What advantage is provided by the full installation?
The advantages of the embedded version are obvious. I've been running it for a few months and it's great.
It's also been stated that many packages, including squid, should not be run on an embedded platform because the increased disk writes can prematurely kill embedded flash media.
Nevertheless, when I look at availabe packages on my embedded (nanobsd) install, they all appear to be available. I tried installing squid as a test, and it began installing. I interrupted it before it finished because I don't want it on my CF-booting firewall.
Would squid have fully installed on an embedded platform? And if so, this raises an important question: supposing I had a boot drive that doesn't mind the heavy write cycles of something like squid, why would I bother using the full install? Sure, my media can take the writes, but if I can install the embedded version and all the packages I want, all with less writes to disk, then why wouldn't I? Or is there some limitation to the embedded version that the full version will help me to overcome?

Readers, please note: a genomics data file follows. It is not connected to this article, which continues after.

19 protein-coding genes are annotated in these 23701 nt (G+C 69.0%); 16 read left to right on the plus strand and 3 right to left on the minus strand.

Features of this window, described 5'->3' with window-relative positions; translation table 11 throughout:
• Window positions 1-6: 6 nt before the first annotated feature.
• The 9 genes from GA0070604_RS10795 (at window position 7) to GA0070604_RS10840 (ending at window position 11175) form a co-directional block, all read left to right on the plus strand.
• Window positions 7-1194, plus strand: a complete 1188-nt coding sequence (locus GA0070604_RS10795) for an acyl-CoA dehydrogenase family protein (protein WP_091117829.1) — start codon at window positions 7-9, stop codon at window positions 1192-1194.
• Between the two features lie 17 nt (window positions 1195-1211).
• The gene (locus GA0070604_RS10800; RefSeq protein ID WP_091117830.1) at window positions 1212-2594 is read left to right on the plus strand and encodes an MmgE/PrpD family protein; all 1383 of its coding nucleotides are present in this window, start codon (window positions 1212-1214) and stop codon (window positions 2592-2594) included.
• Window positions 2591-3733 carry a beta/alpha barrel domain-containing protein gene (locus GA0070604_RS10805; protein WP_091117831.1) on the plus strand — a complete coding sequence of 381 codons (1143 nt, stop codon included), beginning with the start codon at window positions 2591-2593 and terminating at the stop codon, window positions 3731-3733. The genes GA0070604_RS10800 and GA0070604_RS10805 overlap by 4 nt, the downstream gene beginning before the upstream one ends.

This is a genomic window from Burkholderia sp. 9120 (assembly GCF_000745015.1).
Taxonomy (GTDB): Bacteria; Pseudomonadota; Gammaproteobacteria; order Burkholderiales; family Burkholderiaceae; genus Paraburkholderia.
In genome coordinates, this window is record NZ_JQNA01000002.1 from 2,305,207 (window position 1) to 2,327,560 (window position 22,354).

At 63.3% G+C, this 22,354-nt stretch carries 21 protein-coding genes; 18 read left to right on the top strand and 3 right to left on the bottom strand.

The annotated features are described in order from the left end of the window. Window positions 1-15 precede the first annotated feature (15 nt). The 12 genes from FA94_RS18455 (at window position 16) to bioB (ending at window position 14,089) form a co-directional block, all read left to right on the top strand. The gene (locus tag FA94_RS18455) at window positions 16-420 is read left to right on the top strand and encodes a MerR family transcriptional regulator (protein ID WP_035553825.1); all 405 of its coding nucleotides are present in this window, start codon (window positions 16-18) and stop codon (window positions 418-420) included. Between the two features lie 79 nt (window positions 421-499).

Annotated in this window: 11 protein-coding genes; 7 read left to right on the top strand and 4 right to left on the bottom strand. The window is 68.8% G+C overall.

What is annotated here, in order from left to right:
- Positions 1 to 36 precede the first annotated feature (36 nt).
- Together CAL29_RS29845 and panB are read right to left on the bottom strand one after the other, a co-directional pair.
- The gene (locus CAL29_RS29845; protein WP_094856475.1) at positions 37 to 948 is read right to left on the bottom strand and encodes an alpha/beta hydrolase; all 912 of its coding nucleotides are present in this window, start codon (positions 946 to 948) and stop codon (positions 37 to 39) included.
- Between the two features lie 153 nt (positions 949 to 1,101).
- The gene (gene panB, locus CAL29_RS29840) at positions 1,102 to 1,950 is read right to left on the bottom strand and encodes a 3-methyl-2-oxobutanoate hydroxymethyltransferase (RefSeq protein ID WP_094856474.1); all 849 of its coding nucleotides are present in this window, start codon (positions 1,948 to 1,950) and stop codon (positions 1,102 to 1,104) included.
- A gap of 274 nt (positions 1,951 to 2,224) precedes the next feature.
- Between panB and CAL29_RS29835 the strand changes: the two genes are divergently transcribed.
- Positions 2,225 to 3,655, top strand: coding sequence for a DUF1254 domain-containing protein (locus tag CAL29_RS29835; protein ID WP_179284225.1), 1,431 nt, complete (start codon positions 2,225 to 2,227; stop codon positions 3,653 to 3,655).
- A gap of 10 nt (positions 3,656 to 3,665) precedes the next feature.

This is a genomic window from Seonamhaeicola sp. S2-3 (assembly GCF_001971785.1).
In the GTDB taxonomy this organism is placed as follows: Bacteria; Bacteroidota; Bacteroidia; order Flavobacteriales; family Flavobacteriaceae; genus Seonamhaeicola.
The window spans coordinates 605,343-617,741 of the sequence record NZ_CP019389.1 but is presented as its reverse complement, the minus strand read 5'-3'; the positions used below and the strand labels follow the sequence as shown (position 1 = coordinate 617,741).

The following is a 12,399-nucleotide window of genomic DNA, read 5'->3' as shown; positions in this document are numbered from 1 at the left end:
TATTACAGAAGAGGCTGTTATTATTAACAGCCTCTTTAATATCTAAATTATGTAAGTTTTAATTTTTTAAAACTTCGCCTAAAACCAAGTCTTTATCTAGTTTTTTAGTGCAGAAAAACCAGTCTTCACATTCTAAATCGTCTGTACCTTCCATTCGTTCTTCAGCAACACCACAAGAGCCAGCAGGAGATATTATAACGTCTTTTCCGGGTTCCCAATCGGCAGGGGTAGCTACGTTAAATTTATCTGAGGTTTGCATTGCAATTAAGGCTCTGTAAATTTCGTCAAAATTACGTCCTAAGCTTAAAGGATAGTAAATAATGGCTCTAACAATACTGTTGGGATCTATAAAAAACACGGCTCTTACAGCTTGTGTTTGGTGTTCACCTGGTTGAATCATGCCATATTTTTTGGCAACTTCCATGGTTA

Some packages require constant rw mounts, ntop is one, Squid is generally one though it can be used without any caching. You can't gitsync on embedded as the git packages won't install, you'll overrun /var, though that's mostly a concern for developers. RRD graphs and DHCP leases are not written to CF immediately (scheduled task does so) so you lose some data there if you lose power. Main limits are packages, there are a few missing from embedded.
It also appears that the 64-bit builds are not available in an embedded flavour at this point.